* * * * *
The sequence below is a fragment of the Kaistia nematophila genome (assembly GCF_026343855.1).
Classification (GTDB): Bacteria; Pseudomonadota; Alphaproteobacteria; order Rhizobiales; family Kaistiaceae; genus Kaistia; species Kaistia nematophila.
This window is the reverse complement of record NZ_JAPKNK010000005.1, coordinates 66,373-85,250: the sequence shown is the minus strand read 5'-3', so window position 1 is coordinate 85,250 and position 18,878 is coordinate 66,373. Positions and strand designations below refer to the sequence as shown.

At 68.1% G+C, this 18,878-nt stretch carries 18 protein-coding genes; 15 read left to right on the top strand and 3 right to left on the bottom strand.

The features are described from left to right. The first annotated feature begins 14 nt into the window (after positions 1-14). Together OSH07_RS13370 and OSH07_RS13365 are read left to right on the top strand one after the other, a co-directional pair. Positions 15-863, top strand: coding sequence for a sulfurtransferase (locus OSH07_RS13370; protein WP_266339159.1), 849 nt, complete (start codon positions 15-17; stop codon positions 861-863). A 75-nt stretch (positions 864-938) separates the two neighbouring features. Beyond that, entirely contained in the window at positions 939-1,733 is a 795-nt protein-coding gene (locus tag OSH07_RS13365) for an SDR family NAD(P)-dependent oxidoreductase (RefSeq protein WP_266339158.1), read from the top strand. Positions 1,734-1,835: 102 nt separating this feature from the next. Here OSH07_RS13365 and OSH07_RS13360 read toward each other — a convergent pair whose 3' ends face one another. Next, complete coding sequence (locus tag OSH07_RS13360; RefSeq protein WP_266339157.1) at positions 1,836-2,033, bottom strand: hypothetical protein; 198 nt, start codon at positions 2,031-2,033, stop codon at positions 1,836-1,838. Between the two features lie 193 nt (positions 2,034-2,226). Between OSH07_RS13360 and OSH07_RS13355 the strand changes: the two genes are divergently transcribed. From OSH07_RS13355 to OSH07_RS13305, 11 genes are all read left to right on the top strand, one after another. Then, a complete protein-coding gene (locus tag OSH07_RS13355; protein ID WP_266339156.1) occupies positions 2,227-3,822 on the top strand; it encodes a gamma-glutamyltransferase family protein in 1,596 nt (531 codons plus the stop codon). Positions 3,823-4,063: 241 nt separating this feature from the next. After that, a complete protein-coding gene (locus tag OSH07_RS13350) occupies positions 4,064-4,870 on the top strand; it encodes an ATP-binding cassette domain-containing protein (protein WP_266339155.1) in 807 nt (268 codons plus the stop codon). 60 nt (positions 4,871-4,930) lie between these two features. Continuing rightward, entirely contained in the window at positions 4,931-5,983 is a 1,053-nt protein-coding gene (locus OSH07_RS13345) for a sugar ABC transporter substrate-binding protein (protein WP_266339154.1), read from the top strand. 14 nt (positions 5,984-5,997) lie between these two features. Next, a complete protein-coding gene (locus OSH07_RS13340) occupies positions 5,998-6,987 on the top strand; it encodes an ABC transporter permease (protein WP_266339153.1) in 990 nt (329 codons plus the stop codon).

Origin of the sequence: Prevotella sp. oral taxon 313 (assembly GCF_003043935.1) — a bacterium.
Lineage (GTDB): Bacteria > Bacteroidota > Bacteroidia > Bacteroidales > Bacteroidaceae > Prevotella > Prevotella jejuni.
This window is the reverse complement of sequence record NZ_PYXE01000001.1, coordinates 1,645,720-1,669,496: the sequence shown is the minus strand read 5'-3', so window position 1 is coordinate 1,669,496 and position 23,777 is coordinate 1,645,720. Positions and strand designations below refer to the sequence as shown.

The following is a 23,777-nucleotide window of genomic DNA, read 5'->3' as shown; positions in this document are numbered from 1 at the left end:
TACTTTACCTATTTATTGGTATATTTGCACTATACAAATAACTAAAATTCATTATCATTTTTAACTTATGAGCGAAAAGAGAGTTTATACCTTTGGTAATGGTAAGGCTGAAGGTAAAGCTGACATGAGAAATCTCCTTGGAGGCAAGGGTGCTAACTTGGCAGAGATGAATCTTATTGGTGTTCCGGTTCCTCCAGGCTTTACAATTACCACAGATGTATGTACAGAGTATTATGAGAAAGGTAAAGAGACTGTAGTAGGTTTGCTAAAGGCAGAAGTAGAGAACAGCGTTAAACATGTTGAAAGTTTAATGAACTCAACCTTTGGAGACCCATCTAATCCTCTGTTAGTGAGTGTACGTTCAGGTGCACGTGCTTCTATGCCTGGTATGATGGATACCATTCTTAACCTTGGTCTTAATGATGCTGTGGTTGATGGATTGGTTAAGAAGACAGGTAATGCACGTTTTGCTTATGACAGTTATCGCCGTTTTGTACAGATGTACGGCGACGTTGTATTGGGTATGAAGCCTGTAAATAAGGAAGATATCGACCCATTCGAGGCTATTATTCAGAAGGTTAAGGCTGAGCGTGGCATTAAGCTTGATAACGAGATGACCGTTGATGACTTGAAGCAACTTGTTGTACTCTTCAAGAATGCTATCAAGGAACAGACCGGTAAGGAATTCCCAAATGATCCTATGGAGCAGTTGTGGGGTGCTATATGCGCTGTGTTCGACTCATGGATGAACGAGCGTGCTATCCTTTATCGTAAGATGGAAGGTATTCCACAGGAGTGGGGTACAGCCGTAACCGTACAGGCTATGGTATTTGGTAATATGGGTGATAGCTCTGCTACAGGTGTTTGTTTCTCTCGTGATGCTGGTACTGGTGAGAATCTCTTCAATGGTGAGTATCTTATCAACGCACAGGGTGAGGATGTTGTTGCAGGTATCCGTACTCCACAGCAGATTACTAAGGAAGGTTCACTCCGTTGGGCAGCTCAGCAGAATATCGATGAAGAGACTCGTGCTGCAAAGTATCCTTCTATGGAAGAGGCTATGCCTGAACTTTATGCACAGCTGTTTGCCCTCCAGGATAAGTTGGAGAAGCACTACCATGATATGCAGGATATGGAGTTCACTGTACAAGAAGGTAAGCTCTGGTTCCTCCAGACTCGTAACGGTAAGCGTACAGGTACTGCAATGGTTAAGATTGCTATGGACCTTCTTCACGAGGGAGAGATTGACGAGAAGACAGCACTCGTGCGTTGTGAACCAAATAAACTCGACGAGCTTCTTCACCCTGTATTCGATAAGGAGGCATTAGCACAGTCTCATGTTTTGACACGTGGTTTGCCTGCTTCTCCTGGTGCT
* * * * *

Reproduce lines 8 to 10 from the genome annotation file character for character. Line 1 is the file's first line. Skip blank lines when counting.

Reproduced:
This window is the reverse complement of sequence record NZ_PYXE01000001.1, coordinates 1,645,720-1,669,496: the sequence shown is the minus strand read 5'-3', so window position 1 is coordinate 1,669,496 and position 23,777 is coordinate 1,645,720. Positions and strand designations below refer to the sequence as shown.

The following is a 23,777-nucleotide window of genomic DNA, read 5'->3' as shown; positions in this document are numbered from 1 at the left end:
TACTTTACCTATTTATTGGTATATTTGCACTATACAAATAACTAAAATTCATTATCATTTTTAACTTATGAGCGAAAAGAGAGTTTATACCTTTGGTAATGGTAAGGCTGAAGGTAAAGCTGACATGAGAAATCTCCTTGGAGGCAAGGGTGCTAACTTGGCAGAGATGAATCTTATTGGTGTTCCGGTTCCTCCAGGCTTTACAATTACCACAGATGTATGTACAGAGTATTATGAGAAAGGTAAAGAGACTGTAGTAGGTTTGCTAAAGGCAGAAGTAGAGAACAGCGTTAAACATGTTGAAAGTTTAATGAACTCAACCTTTGGAGACCCATCTAATCCTCTGTTAGTGAGTGTACGTTCAGGTGCACGTGCTTCTATGCCTGGTATGATGGATACCATTCTTAACCTTGGTCTTAATGATGCTGTGGTTGATGGATTGGTTAAGAAGACAGGTAATGCACGTTTTGCTTATGACAGTTATCGCCGTTTTGTACAGATGTACGGCGACGTTGTATTGGGTATGAAGCCTGTAAATAAGGAAGATATCGACCCATTCGAGGCTATTATTCAGAAGGTTAAGGCTGAGCGTGGCATTAAGCTTGATAACGAGATGACCGTTGATGACTTGAAGCAACTTGTTGTACTCTTCAAGAATGCTATCAAGGAACAGACCGGTAAGGAATTCCCAAATGATCCTATGGAGCAGTTGTGGGGTGCTATATGCGCTGTGTTCGACTCATGGATGAACGAGCGTGCTATCCTTTATCGTAAGATGGAAGGTATTCCACAGGAGTGGGGTACAGCCGTAACCGTACAGGCTATGGTATTTGGTAATATGGGTGATAGCTCTGCTACAGGTGTTTGTTTCTCTCGTGATGCTGGTACTGGTGAGAATCTCTTCAATGGTGAGTATCTTATCAACGCACAGGGTGAGGATGTTGTTGCAGGTATCCGTACTCCACAGCAGATTACTAAGGAAGGTTCACTCCGTTGGGCAGCTCAGCAGAATATCGATGAAGAGACTCGTGCTGCAAAGTATCCTTCTATGGAAGAGGCTATGCCTGAACTTTATGCACAGCTGTTTGCCCTCCAGGATAAGTTGGAGAAGCACTACCATGATATGCAGGATATGGAGTTCACTGTACAAGAAGGTAAGCTCTGGTTCCTCCAGACTCGTAACGGTAAGCGTACAGGTACTGCAATGGTTAAGATTGCTATGGACCTTCTTCACGAGGGAGAGATTGACGAGAAGACAGCACTCGTGCGTTGTGAACCAAATAAACTCGACGAGCTTCTTCACCCTGTATTCGATAAGGAGGCATTAGCACAGTCTCATGTTTTGACACGTGGTTTGCCTGCTTCTCCTGGTGCT